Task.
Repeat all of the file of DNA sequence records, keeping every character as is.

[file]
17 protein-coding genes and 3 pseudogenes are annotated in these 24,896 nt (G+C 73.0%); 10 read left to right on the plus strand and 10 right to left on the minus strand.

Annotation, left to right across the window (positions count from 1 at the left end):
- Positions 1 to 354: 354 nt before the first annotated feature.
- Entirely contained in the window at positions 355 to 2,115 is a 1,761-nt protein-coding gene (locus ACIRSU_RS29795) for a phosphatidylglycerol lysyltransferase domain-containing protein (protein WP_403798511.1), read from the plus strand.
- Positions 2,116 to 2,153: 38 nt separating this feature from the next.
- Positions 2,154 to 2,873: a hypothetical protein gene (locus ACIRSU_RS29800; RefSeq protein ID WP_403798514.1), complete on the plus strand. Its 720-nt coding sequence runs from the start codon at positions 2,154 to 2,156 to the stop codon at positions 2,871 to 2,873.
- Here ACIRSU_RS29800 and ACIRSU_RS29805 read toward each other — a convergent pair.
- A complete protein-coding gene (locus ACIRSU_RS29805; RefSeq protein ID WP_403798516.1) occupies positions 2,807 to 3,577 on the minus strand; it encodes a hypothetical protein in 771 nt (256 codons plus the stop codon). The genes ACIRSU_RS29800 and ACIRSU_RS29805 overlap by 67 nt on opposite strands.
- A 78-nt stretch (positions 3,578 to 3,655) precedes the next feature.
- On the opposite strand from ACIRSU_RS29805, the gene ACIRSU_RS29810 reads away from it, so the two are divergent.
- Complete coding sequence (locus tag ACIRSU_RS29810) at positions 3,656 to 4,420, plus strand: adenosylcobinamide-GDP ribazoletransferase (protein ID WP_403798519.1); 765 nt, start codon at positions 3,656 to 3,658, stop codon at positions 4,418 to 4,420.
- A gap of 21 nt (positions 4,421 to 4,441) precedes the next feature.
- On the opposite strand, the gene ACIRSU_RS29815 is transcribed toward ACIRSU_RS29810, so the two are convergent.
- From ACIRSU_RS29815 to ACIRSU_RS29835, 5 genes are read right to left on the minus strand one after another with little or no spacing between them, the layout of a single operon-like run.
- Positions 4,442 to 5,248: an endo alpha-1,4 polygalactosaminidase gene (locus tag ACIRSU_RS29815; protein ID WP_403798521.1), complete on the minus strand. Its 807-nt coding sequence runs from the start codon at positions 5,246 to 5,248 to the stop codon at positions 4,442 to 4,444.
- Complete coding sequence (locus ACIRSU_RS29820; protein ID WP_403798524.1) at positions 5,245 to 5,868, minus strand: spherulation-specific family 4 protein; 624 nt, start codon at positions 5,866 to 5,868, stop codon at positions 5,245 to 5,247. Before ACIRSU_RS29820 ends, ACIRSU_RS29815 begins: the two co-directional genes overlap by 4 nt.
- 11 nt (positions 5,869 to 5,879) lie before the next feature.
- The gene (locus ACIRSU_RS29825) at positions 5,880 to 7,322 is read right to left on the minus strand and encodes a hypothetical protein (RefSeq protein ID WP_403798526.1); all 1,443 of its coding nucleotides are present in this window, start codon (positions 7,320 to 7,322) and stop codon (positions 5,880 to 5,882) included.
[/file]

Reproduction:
17 protein-coding genes and 3 pseudogenes are annotated in these 24,896 nt (G+C 73.0%); 10 read left to right on the plus strand and 10 right to left on the minus strand.

Annotation, left to right across the window (positions count from 1 at the left end):
- Positions 1 to 354: 354 nt before the first annotated feature.
- Entirely contained in the window at positions 355 to 2,115 is a 1,761-nt protein-coding gene (locus ACIRSU_RS29795) for a phosphatidylglycerol lysyltransferase domain-containing protein (protein WP_403798511.1), read from the plus strand.
- Positions 2,116 to 2,153: 38 nt separating this feature from the next.
- Positions 2,154 to 2,873: a hypothetical protein gene (locus ACIRSU_RS29800; RefSeq protein ID WP_403798514.1), complete on the plus strand. Its 720-nt coding sequence runs from the start codon at positions 2,154 to 2,156 to the stop codon at positions 2,871 to 2,873.
- Here ACIRSU_RS29800 and ACIRSU_RS29805 read toward each other — a convergent pair.
- A complete protein-coding gene (locus ACIRSU_RS29805; RefSeq protein ID WP_403798516.1) occupies positions 2,807 to 3,577 on the minus strand; it encodes a hypothetical protein in 771 nt (256 codons plus the stop codon). The genes ACIRSU_RS29800 and ACIRSU_RS29805 overlap by 67 nt on opposite strands.
- A 78-nt stretch (positions 3,578 to 3,655) precedes the next feature.
- On the opposite strand from ACIRSU_RS29805, the gene ACIRSU_RS29810 reads away from it, so the two are divergent.
- Complete coding sequence (locus tag ACIRSU_RS29810) at positions 3,656 to 4,420, plus strand: adenosylcobinamide-GDP ribazoletransferase (protein ID WP_403798519.1); 765 nt, start codon at positions 3,656 to 3,658, stop codon at positions 4,418 to 4,420.
- A gap of 21 nt (positions 4,421 to 4,441) precedes the next feature.
- On the opposite strand, the gene ACIRSU_RS29815 is transcribed toward ACIRSU_RS29810, so the two are convergent.
- From ACIRSU_RS29815 to ACIRSU_RS29835, 5 genes are read right to left on the minus strand one after another with little or no spacing between them, the layout of a single operon-like run.
- Positions 4,442 to 5,248: an endo alpha-1,4 polygalactosaminidase gene (locus tag ACIRSU_RS29815; protein ID WP_403798521.1), complete on the minus strand. Its 807-nt coding sequence runs from the start codon at positions 5,246 to 5,248 to the stop codon at positions 4,442 to 4,444.
- Complete coding sequence (locus ACIRSU_RS29820; protein ID WP_403798524.1) at positions 5,245 to 5,868, minus strand: spherulation-specific family 4 protein; 624 nt, start codon at positions 5,866 to 5,868, stop codon at positions 5,245 to 5,247. Before ACIRSU_RS29820 ends, ACIRSU_RS29815 begins: the two co-directional genes overlap by 4 nt.
- 11 nt (positions 5,869 to 5,879) lie before the next feature.
- The gene (locus ACIRSU_RS29825) at positions 5,880 to 7,322 is read right to left on the minus strand and encodes a hypothetical protein (RefSeq protein ID WP_403798526.1); all 1,443 of its coding nucleotides are present in this window, start codon (positions 7,320 to 7,322) and stop codon (positions 5,880 to 5,882) included.